Since, as I say, the oldest existing buildings of central Bourne date back only to the 17th century or little earlier, it follows that they are on the plots of an entirely different set of more ancient buildings, themselves replacements for even older ones in their turn. It is tantalising but useless to speculate about exactly what Bourne would have looked like at any particular time before the 17th century. There is little doubt, though, that almost all of these early buildings were timber framed and thatched, many of them mud and stud. It is true that Bourne is close to the fine Jurassic Limestone belt that comes up from the Cotswolds, but even so, stone needed to be transported, and this was a very difficult matter even in places where roads existed, and there were very few, so no-one except a rich foundation like the abbey could have afforded it.
The town centre houses would have been of high density. Bourne would almost certainly have had typical ‘burgage plots’, long strips with narrow street frontages, the jettied gable ends of the houses facing the street in serried ranks, rather than parallel to it, like the ones that can still be seen in parts of the better preserved medieval places like York now. A good example of these long plots is seen in the garden that still exists at the back of Smiths in North Street. Plots like this would have been occupied by commercial premises as well as houses. The more temporary shops, the ‘shambles’ as they are known, would have been dotted around the town hall in the market place.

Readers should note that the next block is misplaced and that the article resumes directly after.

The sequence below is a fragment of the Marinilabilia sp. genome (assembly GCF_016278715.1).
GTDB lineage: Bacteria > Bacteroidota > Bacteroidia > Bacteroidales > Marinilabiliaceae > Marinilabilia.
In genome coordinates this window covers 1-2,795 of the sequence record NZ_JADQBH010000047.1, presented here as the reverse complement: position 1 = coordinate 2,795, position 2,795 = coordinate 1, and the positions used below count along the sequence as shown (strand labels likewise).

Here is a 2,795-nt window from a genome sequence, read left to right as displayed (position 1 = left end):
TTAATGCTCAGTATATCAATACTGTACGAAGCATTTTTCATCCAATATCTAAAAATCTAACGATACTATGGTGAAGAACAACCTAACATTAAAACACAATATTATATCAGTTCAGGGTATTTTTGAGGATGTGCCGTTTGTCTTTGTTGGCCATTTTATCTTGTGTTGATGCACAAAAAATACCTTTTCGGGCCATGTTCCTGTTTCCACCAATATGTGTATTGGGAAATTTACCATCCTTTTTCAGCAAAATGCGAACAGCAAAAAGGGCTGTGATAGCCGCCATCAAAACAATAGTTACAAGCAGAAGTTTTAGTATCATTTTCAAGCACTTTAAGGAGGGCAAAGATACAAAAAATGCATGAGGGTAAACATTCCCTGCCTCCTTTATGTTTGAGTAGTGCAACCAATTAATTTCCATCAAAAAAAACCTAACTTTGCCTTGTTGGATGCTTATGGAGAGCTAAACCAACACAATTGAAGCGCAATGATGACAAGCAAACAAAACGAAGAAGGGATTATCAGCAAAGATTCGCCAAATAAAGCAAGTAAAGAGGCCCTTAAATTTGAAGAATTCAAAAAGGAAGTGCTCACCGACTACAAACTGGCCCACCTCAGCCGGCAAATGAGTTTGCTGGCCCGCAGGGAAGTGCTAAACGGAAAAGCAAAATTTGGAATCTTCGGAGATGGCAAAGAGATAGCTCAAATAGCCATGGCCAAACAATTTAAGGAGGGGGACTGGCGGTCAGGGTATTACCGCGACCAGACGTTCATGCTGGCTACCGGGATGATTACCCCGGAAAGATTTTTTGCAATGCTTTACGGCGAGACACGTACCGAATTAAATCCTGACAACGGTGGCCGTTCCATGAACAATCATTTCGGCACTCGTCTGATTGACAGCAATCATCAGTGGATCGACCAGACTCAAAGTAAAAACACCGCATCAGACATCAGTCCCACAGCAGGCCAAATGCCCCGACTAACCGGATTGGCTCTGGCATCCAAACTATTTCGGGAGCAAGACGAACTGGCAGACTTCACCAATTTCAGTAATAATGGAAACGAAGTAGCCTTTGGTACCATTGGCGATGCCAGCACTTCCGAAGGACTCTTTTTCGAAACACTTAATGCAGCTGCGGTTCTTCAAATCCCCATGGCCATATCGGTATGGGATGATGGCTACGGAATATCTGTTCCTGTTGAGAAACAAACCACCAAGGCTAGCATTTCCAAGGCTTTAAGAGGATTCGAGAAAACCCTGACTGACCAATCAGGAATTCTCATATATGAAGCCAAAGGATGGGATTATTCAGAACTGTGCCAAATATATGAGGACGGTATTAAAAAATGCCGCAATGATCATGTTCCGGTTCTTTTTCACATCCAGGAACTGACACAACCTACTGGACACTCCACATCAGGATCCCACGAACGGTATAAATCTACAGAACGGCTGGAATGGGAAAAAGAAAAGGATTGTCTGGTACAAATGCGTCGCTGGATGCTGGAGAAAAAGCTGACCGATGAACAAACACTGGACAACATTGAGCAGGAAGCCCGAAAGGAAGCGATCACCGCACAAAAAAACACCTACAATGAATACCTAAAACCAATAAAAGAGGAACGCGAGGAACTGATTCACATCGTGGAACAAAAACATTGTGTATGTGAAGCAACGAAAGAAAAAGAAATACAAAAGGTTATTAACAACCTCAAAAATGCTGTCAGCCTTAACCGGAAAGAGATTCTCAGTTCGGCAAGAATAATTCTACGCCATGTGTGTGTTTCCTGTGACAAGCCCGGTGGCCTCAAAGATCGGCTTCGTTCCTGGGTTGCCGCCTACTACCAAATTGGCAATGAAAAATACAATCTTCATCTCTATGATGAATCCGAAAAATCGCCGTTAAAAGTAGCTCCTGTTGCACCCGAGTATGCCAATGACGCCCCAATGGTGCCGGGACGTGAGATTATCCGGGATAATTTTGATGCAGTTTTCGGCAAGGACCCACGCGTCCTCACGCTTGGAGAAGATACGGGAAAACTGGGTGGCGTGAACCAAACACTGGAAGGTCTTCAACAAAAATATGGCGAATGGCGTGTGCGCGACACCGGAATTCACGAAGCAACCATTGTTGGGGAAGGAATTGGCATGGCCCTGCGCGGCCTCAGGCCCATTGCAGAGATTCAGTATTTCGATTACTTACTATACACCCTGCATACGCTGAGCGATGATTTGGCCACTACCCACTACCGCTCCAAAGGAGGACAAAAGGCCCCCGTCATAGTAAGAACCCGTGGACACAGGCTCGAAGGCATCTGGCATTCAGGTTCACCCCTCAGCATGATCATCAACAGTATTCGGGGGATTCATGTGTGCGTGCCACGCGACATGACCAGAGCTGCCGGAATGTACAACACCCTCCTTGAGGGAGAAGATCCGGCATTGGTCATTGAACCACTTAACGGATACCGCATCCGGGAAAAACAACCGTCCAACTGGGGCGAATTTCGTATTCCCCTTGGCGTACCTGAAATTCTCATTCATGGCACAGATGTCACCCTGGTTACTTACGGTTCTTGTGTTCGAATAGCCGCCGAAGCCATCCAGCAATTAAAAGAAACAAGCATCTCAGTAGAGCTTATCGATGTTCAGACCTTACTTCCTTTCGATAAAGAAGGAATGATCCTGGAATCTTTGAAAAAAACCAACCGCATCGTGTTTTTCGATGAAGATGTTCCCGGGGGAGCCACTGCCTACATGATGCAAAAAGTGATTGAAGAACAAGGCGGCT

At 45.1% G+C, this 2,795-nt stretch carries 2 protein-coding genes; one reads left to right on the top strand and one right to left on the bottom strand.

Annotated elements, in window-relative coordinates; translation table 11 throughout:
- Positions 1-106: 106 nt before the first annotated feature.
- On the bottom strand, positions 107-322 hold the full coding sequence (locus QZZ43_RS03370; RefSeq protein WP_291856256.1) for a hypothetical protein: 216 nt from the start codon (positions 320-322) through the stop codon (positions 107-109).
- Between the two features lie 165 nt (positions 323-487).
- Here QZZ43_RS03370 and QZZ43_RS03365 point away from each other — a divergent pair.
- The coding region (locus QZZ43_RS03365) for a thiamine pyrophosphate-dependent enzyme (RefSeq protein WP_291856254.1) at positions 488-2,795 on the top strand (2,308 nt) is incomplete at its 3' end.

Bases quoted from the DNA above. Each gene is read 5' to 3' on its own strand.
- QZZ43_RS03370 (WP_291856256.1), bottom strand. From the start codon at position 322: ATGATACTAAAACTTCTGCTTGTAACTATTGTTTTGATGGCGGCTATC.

I mentioned Cuckoo Bush Cottage in my last column about the lost buildings of Bourne, and I illustrated its location in North Road. It stood isolated, some way to the north of Burghley Street, which was roughly where developed Bourne ended. The more detailed photo of this cottage in Birkbeck’s History of Bourne shows that it was a vernacular house of a kind that is difficult to date precisely, but it does gives us a little insight into how Bourne would have looked before the 17th century. Small detached houses with a little land, of which Cuckoo Bush Cottage is a good example, modest though it was, would have been outside the town. This was true of this particular cottage even as late as 1825, a reminder that the huge rate of population growth only began as recently as the early 19th century. North Road was effectively open country throughout medieval times and beyond.